Summary: The account of Jehosphat's miraculous victory over Moab and Ammon teaches us the benefits of facing every situation with praise and faith toward God.
Proceed With Faith And Praise, And Prosper
Copyright © July 2010 by Rev. Donnie L. Martin. All Rights Reserved.
Text: 2 Chron. 20:22
I. JEHOSHAPHAT’S BURDENSOME PROBLEM
A. Judah’s Enemies Were Preparing To Fight.
B. Jehoshaphat Responded With Proclaiming A Fast.
II. JEHOSHAPHAT’S BOLD PRAYER
A. He Acknowledges God’s Power.
B. He Acknowledges God’s Promise.
C. He Acknowledges Gnawing Problem.
D. He Appropriates God’s Protection.
III. JEHOVAH’S BATTLE PROCLAMATION
A. The Proclamation Of Victory Came Via God’s Priest.
B. The People Of God Responded With Prostration.
C. The Priests Of God Responded With Praise.
IV. JEHOSHAPHAT’S BATTLE PLAN
A. He Prompts The People To Trust God And Prosper.
B. He Prompts The People To Proceed Into Battle With Praise.
Intro: In most Baptist churches of our day, the title of this message would not be readily comprehended. Though many Christians tend to agree in principle with the idea of praise, not many of them really practice praise toward God. Even fewer Christians would understand the relationship between praising God and prospering.
It is sad that so little praise of God is heard in our churches these days. In many places, if someone were to say, “Praise the Lord!” or “Amen!” during the preaching, half the congregation would think that the person had suddenly lost his or her mind, or that a charismatic had slipped into the service. This type of attitude toward praise seems to be somewhat unreasonable when you stop to think about the many lesser things that folks shout and carryon about. Vance Havner once said,
The same church members who yell like Comanche Indians at the ball game on Saturday sit like wooden Indians in church on Sunday.1
I’m certainly not advocating a “pep rally” atmosphere in church; nor do I believe that people should utter insincere praise toward God. But the fact remains that praise toward God is a biblical concept and practice. And as such, it should not be confined to church services only. Praise ought to be a normal part of the Christian’s life.
Someone has said, “We set the mood for our entire day within the first three minutes after awakening.”2 I wonder how much more victorious our day would be if we would begin the day by praising and thanking God for His goodness? I wonder how much better we would come through difficulties if we would learn to praise God in the midst of them?
In our text, Jehoshaphat and the people of Judah were facing a very serious situation. They were about to go to battle with some very powerful enemies. But when they faced this situation with faith and praise toward God, the Lord caused them to prosper in their campaign.
It’s my prayer that the Lord will begin to teach us how to maintain an attitude of faith and praise toward the Lord. It’s God’s desire that we “PROCEED WITH FAITH AND PRAISE, AND PROSPER.”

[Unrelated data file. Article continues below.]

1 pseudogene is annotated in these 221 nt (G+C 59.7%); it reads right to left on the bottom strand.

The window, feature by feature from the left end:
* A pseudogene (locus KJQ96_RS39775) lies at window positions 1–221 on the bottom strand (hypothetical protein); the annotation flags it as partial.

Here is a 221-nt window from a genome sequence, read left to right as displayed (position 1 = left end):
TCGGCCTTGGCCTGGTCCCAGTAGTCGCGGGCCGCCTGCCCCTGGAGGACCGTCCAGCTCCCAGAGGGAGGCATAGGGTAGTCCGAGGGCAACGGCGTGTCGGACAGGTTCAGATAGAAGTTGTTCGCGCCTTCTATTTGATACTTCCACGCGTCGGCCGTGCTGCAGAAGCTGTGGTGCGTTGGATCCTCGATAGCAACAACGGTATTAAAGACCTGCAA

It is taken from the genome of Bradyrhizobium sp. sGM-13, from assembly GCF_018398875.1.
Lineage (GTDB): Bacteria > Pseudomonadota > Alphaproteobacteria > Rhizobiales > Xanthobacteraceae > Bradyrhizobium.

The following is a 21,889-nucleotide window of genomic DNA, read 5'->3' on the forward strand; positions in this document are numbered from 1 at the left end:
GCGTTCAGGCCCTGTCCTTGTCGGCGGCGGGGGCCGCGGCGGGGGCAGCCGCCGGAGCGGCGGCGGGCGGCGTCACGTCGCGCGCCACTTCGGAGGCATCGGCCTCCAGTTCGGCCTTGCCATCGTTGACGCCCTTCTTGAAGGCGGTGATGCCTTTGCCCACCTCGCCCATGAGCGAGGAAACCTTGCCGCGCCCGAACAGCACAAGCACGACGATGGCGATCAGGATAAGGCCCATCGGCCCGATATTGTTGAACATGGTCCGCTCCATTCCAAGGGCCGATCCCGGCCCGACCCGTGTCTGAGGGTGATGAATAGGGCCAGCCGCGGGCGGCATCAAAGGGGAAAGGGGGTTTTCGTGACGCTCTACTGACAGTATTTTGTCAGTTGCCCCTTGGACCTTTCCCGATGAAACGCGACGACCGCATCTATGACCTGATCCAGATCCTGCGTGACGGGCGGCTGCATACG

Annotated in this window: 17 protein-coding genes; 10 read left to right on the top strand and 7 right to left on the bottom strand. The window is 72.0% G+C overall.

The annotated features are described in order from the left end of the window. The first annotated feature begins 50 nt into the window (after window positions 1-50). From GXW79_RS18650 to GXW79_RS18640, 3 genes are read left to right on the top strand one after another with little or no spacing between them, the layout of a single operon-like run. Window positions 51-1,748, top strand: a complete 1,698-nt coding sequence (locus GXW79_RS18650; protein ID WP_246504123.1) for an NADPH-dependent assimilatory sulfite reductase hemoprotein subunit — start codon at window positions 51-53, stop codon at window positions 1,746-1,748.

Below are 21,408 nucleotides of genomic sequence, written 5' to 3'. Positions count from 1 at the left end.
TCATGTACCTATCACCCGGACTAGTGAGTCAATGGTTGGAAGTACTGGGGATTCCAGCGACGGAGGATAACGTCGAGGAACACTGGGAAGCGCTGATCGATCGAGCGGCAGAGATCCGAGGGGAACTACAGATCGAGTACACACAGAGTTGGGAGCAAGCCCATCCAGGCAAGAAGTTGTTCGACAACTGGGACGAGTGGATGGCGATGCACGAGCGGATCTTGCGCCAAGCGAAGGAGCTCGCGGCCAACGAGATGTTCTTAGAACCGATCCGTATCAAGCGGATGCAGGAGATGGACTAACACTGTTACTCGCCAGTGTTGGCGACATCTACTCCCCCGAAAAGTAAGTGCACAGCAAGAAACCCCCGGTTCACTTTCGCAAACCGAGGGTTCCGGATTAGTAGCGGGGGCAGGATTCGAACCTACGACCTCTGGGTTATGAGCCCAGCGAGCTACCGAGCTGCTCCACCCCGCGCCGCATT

Theme: The value of an attitude of faith and praise toward God is seen in:
I. JEHOSHAPHAT’S BURDENSOME PROBLEM
NOTE: Obviously, some problems are worse than others. But why does God permit His children to endure so much difficulty? James Packer suggests the following:
Grace is God drawing sinners closer and closer to him. How does God in grace prosecute this purpose? Not by shielding us from assault by the world, the flesh, and the devil, nor by protecting us from burdensome and frustrating circumstance, not yet by shielding us from troubles created by our own temperament and psychology, but rather by exposing us to all these things, so as to overwhelm us with a sense of our own inadequacy, and to drive us to cling to him more closely.
This is the ultimate reason, from our standpoint, why God fills our lives with troubles and perplexities of one sort and another—it is to ensure that we shall learn to hold him fast. The reason why the Bible spends so much of its time reiterating that God is a strong rock, a firm defense, and a sure refuge and help for the weak is that God spends so much of his time showing us that we are weak, both mentally and morally, and dare not trust ourselves to find or follow the right road. When we walk along a clear road feeling fine, and someone takes our arm to help us, likely we would impatiently shake him off; but when we are caught in rough country in the dark, with a storm brewing and our strength spent, and someone takes our arm to help us, we would thankfully lean on him. And God wants us to feel that our way through life is rough and perplexing, so that we may learn to lean on him thankfully. Therefore he takes steps to drive us out of self-confidence to trust in himself, to—in the classic scriptural phrase for the secret of the godly man’s life—“wait on the Lord.”3